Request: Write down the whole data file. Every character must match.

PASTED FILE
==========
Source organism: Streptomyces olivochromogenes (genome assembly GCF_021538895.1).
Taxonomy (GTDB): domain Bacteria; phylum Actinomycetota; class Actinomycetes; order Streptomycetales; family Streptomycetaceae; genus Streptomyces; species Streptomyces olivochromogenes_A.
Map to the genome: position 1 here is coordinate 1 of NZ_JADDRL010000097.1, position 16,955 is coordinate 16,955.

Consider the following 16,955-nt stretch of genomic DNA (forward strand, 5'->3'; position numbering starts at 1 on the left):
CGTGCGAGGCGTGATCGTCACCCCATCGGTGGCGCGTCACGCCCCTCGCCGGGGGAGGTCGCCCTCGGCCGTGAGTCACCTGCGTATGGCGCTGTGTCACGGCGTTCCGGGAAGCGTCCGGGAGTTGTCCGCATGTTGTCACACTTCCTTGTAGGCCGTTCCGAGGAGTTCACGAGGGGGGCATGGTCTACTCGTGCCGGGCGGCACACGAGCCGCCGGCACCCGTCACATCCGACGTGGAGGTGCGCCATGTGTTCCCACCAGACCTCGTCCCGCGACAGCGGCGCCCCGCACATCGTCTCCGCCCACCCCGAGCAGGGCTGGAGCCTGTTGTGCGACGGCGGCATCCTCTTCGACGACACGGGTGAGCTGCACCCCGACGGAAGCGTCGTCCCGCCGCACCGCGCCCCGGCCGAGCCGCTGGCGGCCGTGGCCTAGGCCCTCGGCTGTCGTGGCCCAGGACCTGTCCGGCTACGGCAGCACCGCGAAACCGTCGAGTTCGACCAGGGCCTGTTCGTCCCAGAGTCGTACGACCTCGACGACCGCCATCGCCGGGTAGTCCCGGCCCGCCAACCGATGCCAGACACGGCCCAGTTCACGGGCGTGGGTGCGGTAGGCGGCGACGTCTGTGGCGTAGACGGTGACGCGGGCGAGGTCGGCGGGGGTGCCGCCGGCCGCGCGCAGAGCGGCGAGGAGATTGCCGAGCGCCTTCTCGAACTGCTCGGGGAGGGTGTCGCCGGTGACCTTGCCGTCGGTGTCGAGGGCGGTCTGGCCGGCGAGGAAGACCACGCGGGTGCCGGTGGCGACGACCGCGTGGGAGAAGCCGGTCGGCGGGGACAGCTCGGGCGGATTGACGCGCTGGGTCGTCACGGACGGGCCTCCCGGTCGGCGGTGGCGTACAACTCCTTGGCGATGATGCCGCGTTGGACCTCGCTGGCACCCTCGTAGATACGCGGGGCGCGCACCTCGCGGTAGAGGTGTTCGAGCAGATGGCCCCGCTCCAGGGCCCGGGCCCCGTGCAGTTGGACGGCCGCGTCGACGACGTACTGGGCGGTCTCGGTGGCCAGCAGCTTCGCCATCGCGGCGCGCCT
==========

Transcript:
Source organism: Streptomyces olivochromogenes (genome assembly GCF_021538895.1).
Taxonomy (GTDB): domain Bacteria; phylum Actinomycetota; class Actinomycetes; order Streptomycetales; family Streptomycetaceae; genus Streptomyces; species Streptomyces olivochromogenes_A.
Map to the genome: position 1 here is coordinate 1 of NZ_JADDRL010000097.1, position 16,955 is coordinate 16,955.

Consider the following 16,955-nt stretch of genomic DNA (forward strand, 5'->3'; position numbering starts at 1 on the left):
CGTGCGAGGCGTGATCGTCACCCCATCGGTGGCGCGTCACGCCCCTCGCCGGGGGAGGTCGCCCTCGGCCGTGAGTCACCTGCGTATGGCGCTGTGTCACGGCGTTCCGGGAAGCGTCCGGGAGTTGTCCGCATGTTGTCACACTTCCTTGTAGGCCGTTCCGAGGAGTTCACGAGGGGGGCATGGTCTACTCGTGCCGGGCGGCACACGAGCCGCCGGCACCCGTCACATCCGACGTGGAGGTGCGCCATGTGTTCCCACCAGACCTCGTCCCGCGACAGCGGCGCCCCGCACATCGTCTCCGCCCACCCCGAGCAGGGCTGGAGCCTGTTGTGCGACGGCGGCATCCTCTTCGACGACACGGGTGAGCTGCACCCCGACGGAAGCGTCGTCCCGCCGCACCGCGCCCCGGCCGAGCCGCTGGCGGCCGTGGCCTAGGCCCTCGGCTGTCGTGGCCCAGGACCTGTCCGGCTACGGCAGCACCGCGAAACCGTCGAGTTCGACCAGGGCCTGTTCGTCCCAGAGTCGTACGACCTCGACGACCGCCATCGCCGGGTAGTCCCGGCCCGCCAACCGATGCCAGACACGGCCCAGTTCACGGGCGTGGGTGCGGTAGGCGGCGACGTCTGTGGCGTAGACGGTGACGCGGGCGAGGTCGGCGGGGGTGCCGCCGGCCGCGCGCAGAGCGGCGAGGAGATTGCCGAGCGCCTTCTCGAACTGCTCGGGGAGGGTGTCGCCGGTGACCTTGCCGTCGGTGTCGAGGGCGGTCTGGCCGGCGAGGAAGACCACGCGGGTGCCGGTGGCGACGACCGCGTGGGAGAAGCCGGTCGGCGGGGACAGCTCGGGCGGATTGACGCGCTGGGTCGTCACGGACGGGCCTCCCGGTCGGCGGTGGCGTACAACTCCTTGGCGATGATGCCGCGTTGGACCTCGCTGGCACCCTCGTAGATACGCGGGGCGCGCACCTCGCGGTAGAGGTGTTCGAGCAGATGGCCCCGCTCCAGGGCCCGGGCCCCGTGCAGTTGGACGGCCGCGTCGACGACGTACTGGGCGGTCTCGGTGGCCAGCAGCTTCGCCATCGCGGCGCGCCT